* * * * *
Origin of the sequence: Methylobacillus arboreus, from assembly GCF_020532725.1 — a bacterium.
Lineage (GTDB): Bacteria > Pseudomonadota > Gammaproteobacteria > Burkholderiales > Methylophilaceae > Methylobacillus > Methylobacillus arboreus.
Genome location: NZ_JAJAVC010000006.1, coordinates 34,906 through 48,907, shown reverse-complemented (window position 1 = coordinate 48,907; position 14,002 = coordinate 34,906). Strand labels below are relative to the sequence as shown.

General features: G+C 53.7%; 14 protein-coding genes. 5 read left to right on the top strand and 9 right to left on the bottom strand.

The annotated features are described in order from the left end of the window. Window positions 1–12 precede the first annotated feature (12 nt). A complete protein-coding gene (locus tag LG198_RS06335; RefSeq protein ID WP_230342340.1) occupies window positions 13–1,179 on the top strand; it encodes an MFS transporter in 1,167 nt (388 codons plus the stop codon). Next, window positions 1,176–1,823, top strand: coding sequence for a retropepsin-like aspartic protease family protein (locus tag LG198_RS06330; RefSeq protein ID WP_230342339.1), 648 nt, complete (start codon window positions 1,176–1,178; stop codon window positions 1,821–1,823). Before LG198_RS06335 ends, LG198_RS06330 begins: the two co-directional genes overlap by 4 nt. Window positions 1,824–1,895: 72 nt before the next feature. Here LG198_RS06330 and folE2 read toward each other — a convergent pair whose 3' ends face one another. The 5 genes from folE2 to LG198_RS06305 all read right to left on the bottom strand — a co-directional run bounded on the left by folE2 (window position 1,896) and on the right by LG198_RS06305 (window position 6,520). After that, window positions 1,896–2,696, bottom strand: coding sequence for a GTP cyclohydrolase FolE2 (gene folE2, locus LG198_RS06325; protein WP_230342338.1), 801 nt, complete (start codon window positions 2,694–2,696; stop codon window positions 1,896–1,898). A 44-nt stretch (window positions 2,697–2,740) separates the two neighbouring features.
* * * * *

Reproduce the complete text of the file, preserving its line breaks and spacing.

Origin of the sequence: Methylobacillus arboreus, from assembly GCF_020532725.1 — a bacterium.
Lineage (GTDB): Bacteria > Pseudomonadota > Gammaproteobacteria > Burkholderiales > Methylophilaceae > Methylobacillus > Methylobacillus arboreus.
Genome location: NZ_JAJAVC010000006.1, coordinates 34,906 through 48,907, shown reverse-complemented (window position 1 = coordinate 48,907; position 14,002 = coordinate 34,906). Strand labels below are relative to the sequence as shown.

General features: G+C 53.7%; 14 protein-coding genes. 5 read left to right on the top strand and 9 right to left on the bottom strand.

The annotated features are described in order from the left end of the window. Window positions 1–12 precede the first annotated feature (12 nt). A complete protein-coding gene (locus tag LG198_RS06335; RefSeq protein ID WP_230342340.1) occupies window positions 13–1,179 on the top strand; it encodes an MFS transporter in 1,167 nt (388 codons plus the stop codon). Next, window positions 1,176–1,823, top strand: coding sequence for a retropepsin-like aspartic protease family protein (locus tag LG198_RS06330; RefSeq protein ID WP_230342339.1), 648 nt, complete (start codon window positions 1,176–1,178; stop codon window positions 1,821–1,823). Before LG198_RS06335 ends, LG198_RS06330 begins: the two co-directional genes overlap by 4 nt. Window positions 1,824–1,895: 72 nt before the next feature. Here LG198_RS06330 and folE2 read toward each other — a convergent pair whose 3' ends face one another. The 5 genes from folE2 to LG198_RS06305 all read right to left on the bottom strand — a co-directional run bounded on the left by folE2 (window position 1,896) and on the right by LG198_RS06305 (window position 6,520). After that, window positions 1,896–2,696, bottom strand: coding sequence for a GTP cyclohydrolase FolE2 (gene folE2, locus LG198_RS06325; protein WP_230342338.1), 801 nt, complete (start codon window positions 2,694–2,696; stop codon window positions 1,896–1,898). A 44-nt stretch (window positions 2,697–2,740) separates the two neighbouring features.